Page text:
2. Are they physically a large distance apart so that the signals don't overlap?

    No. In fact, these two cameras are side-by-side with each other

  3. Is there an existing wifi or LAN they can connect to?

    WiFi or LAN do exist in the place these cameras are located. However, as they don't have RJ45 port, LAN won't help. And, even under some mode they can connect to a WiFi AP so that can access Internet to download program (yes, they are basically computers running FedoraCore!), such mode doesn't provide the function I need: Accept and execute commands from a computer. Such function is only available when they act as a WiFi AP.

  4. Why two NICs?

    Because, as far as I know, one WiFi NIC can connect to only one AP. It takes two NICs to connect to two APs. Of course I'll be more than happy if I can use only one NIC to connect to two APs. Is this possible??

After doing experiments for many days, I'm sure this symptom is caused by the IP address conflict (both of them are of these two A6000.

As I can't find a way to change them, my optimal solution under such configuration (one laptop + two Wifi adapter + two A6000) is to make use of Linux Network Namespaces. Moving Wifi-B to a new Network Namespace does solve this issue, because every Network Namespace has its own network stack. Now I can freely access both of these A6000 from my laptop.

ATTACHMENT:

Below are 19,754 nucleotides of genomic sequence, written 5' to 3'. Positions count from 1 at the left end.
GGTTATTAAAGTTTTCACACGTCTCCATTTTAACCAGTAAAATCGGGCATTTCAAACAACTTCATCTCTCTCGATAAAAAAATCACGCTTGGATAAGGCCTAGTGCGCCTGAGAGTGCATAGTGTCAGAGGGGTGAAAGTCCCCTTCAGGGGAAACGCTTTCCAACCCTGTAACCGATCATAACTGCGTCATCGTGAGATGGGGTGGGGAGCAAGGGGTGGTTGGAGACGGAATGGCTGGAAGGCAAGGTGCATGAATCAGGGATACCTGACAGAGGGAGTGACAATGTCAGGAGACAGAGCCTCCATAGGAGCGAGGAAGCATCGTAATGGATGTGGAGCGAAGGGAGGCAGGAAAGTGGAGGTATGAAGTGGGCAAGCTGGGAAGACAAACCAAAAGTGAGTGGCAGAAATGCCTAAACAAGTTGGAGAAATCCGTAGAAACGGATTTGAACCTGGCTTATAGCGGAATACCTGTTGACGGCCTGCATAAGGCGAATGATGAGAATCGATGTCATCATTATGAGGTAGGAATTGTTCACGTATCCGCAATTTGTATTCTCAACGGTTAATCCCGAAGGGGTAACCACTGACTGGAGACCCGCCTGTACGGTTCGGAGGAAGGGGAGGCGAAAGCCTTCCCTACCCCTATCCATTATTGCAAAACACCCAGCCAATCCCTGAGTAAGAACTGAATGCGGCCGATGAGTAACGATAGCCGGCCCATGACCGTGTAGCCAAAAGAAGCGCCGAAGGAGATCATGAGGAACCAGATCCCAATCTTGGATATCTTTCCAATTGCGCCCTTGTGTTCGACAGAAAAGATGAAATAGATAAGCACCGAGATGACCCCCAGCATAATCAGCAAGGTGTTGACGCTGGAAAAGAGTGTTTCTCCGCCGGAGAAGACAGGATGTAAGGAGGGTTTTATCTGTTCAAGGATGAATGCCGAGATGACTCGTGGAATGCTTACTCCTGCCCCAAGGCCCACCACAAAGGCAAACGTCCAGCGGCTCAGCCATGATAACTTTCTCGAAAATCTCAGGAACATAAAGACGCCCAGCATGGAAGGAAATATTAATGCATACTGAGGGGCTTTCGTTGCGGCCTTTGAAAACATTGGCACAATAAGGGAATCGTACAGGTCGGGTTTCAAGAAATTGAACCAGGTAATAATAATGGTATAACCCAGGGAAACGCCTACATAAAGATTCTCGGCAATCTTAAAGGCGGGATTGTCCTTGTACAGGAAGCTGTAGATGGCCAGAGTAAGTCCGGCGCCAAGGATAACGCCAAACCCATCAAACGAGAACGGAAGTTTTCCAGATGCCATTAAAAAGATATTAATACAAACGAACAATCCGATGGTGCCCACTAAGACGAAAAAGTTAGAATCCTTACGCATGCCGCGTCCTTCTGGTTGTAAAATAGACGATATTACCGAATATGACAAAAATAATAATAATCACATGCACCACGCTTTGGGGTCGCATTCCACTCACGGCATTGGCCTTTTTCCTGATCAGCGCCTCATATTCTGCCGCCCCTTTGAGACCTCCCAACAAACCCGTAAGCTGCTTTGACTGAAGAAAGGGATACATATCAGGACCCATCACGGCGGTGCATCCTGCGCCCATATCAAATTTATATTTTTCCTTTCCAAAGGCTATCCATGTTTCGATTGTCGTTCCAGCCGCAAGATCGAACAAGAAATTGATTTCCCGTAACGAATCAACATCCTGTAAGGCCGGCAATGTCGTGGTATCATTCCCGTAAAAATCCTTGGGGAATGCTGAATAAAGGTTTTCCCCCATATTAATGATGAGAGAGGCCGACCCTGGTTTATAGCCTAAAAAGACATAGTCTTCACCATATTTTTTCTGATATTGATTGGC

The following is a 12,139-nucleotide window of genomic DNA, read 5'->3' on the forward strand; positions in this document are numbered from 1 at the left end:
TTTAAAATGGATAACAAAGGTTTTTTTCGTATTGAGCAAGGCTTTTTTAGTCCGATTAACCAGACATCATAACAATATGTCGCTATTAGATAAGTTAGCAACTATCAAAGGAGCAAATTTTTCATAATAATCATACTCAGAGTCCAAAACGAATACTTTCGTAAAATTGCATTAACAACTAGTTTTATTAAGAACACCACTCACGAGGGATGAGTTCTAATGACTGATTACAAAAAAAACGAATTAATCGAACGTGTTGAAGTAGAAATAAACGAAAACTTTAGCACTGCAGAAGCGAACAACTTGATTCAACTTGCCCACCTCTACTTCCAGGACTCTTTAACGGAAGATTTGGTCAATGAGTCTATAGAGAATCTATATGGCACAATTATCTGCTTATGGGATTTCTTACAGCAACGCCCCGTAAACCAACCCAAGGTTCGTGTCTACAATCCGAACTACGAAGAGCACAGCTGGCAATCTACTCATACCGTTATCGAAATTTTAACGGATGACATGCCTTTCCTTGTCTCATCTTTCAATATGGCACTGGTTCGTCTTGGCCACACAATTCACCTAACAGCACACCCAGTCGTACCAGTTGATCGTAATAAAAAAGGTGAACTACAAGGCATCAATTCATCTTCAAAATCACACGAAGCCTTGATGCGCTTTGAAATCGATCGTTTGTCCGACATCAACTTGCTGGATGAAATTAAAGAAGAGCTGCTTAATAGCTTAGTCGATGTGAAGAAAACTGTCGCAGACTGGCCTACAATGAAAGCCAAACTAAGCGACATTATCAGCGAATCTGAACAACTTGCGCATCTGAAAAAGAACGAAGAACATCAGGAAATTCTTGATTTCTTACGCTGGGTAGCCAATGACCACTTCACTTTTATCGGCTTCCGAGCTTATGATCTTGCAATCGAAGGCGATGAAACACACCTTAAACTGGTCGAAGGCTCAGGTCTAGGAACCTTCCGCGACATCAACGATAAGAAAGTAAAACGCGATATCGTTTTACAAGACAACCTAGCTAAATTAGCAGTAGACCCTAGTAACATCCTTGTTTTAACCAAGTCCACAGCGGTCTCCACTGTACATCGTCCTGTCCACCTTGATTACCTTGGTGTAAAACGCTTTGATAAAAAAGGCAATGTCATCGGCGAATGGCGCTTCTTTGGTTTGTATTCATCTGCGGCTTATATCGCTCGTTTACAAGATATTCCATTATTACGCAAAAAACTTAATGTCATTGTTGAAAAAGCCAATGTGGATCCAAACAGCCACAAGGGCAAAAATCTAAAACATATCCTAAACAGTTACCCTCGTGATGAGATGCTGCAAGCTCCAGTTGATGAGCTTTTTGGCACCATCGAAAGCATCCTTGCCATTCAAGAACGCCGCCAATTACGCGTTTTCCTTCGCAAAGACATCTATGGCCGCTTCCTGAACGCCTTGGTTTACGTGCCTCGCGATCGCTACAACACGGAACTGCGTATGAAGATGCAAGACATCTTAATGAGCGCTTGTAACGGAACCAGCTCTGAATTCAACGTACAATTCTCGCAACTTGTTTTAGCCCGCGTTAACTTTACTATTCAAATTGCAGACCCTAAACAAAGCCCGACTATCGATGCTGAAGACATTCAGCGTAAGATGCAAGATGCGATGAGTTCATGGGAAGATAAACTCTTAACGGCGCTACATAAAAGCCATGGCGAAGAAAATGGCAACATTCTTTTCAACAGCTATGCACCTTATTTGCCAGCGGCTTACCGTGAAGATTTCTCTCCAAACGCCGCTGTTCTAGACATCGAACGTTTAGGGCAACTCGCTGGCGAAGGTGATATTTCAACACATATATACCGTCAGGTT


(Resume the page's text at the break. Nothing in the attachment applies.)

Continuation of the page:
I hope this answer is helpful to anyone who encounters a similar problem.

  • This question is more appropriate for SuperUser than ServerFault. – Joel Coel Oct 14 '15 at 15:04
  • As the manufacturer of this AP (or camera) in question offers support (developer.sony.com/support/stack-overflow), this AP doesn't fit the "unsupported hardware or software platforms or unmaintained environments" category. – Oliver Chen Oct 15 '15 at 1:57

This does seem like an odd set up. I have so many questions about it.

  • Why can't the cameras connect to the same network?
  • Are they physically a large distance apart so that the signals don't overlap?
  • Is there an existing wifi or LAN they can connect to?
  • Why two NICs?

Normally with devices like these you would configure them individually to connect to an existing network, this is usually provided by a wifi router or switch. You could then assign them different IP addresses within the range provided on that network.

If a network is not available you can still configure the devices by editing the network settings for the internal NIC on the laptop to the ones provided by the camera manufacturer, you would have to do this one at a time. You would then need to reconfigure your NIC when you want to connect to the internet.